The music on The Three Seasons of the Andes highlights the three seasons of the Aymara annual cycle. The four tracks present music in long form suites, combining tunes composed by Gutiérrez interspersed with traditional tunes from the La Paz, Bolivia region. The players on charango, sikus, percussion, guitar and vocals are Basilio Huarachi, Goya Céspedes, Ramiro Calderón, Raúl Chalcon, and Willy Claure. As loaded as the word “authentic” is these days, the music here comes over as just that, a hearfelt presentation of the musicians’ cultural expression, minus the New Age trappings that it’s sometimes burdened with. It has a serious purpose but it’s performed with great joy that is uplifting.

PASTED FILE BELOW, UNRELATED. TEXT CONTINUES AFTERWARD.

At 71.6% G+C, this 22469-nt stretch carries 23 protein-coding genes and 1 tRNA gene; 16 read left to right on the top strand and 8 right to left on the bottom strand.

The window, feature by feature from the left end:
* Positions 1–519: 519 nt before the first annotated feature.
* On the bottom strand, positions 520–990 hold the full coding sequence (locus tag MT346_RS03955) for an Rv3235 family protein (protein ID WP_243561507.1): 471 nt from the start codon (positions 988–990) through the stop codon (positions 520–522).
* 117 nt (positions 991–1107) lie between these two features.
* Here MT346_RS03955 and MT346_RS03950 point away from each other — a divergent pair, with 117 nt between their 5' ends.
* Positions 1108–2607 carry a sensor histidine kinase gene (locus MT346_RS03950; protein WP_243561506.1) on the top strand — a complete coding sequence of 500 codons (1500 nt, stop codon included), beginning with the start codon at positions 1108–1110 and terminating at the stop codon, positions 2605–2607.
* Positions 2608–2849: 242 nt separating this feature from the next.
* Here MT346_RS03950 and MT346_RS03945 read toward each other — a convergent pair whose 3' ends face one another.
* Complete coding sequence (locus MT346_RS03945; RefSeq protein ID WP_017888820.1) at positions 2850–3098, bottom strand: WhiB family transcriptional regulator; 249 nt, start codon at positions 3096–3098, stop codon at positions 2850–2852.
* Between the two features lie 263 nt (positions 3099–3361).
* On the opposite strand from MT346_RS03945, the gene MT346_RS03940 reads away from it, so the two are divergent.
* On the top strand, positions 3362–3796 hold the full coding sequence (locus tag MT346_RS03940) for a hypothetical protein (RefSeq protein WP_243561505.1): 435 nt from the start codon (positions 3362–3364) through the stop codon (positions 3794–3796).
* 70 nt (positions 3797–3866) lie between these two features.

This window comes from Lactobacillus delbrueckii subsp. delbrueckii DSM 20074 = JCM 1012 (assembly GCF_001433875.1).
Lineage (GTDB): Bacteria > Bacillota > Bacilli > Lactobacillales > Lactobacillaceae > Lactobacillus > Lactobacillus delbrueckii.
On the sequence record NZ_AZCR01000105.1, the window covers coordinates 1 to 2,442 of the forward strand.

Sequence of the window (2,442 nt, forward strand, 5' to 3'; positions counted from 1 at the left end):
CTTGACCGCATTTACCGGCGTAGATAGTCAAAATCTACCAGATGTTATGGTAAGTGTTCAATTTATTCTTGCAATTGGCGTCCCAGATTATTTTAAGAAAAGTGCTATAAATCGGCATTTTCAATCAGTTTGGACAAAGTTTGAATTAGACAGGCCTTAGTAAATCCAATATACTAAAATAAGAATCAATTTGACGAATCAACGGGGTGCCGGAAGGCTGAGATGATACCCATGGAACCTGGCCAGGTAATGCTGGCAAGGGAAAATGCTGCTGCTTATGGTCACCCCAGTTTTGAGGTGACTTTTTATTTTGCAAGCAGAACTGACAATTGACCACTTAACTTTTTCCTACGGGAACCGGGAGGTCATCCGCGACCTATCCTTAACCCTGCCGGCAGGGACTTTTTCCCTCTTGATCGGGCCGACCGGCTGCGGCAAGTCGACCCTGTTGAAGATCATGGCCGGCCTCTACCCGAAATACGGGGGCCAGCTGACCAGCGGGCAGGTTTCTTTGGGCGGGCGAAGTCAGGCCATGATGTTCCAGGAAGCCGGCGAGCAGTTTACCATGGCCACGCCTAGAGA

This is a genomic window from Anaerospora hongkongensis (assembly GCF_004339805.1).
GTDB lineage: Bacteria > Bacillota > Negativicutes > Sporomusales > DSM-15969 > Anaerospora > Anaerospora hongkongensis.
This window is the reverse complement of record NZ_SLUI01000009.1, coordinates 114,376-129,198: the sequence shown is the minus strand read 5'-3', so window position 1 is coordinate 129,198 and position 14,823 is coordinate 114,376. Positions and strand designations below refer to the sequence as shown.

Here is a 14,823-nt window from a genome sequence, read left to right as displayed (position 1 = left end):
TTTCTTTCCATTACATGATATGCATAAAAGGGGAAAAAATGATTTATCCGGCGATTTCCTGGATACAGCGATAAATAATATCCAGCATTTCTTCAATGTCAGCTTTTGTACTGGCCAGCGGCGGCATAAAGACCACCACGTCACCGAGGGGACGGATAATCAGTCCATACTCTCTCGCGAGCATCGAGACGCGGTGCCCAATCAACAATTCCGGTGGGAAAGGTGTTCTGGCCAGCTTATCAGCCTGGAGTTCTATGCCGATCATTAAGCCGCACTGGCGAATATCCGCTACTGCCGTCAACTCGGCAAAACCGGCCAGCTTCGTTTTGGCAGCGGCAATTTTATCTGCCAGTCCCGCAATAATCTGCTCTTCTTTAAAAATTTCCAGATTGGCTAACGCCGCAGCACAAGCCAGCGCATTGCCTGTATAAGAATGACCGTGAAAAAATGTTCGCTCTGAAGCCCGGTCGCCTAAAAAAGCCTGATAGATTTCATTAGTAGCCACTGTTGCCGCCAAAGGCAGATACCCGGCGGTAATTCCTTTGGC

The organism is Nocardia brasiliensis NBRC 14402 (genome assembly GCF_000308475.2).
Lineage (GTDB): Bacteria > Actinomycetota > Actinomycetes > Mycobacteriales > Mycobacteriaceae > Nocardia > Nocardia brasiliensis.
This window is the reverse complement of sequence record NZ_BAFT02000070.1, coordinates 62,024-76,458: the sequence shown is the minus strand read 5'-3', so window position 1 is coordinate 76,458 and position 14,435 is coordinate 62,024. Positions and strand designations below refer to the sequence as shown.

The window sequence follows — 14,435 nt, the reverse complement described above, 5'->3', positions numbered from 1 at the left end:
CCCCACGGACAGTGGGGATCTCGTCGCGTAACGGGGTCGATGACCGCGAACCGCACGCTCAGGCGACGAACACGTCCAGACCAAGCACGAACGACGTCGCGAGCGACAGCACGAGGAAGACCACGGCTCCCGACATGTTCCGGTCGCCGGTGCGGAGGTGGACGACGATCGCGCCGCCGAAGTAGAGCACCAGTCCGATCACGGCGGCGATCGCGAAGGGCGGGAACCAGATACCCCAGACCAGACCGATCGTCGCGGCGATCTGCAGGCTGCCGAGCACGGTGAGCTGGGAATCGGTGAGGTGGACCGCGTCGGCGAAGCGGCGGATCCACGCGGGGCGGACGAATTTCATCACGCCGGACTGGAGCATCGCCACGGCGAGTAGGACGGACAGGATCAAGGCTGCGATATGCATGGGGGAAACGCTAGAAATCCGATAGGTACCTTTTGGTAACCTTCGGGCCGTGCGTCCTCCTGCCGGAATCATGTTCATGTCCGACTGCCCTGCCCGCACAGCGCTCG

(ARC Music, 2023)

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Gary Whitehouse

A fifth-generation Oregonian, Gary is a retired journalist and government communicator. Since the 1990s he has been covering music, books, food & drink and occasionally films, blogs and podcasts for Green Man Review. His main literary interests for GMR are science fiction, music lore, and food & cooking. A lifelong lover of music, his interests are wide ranging and include folk, folk rock, jazz, Americana, classic country, and roots based music from all over the world. He also enjoys dogs, birding, cooking, craft beer, and coffee.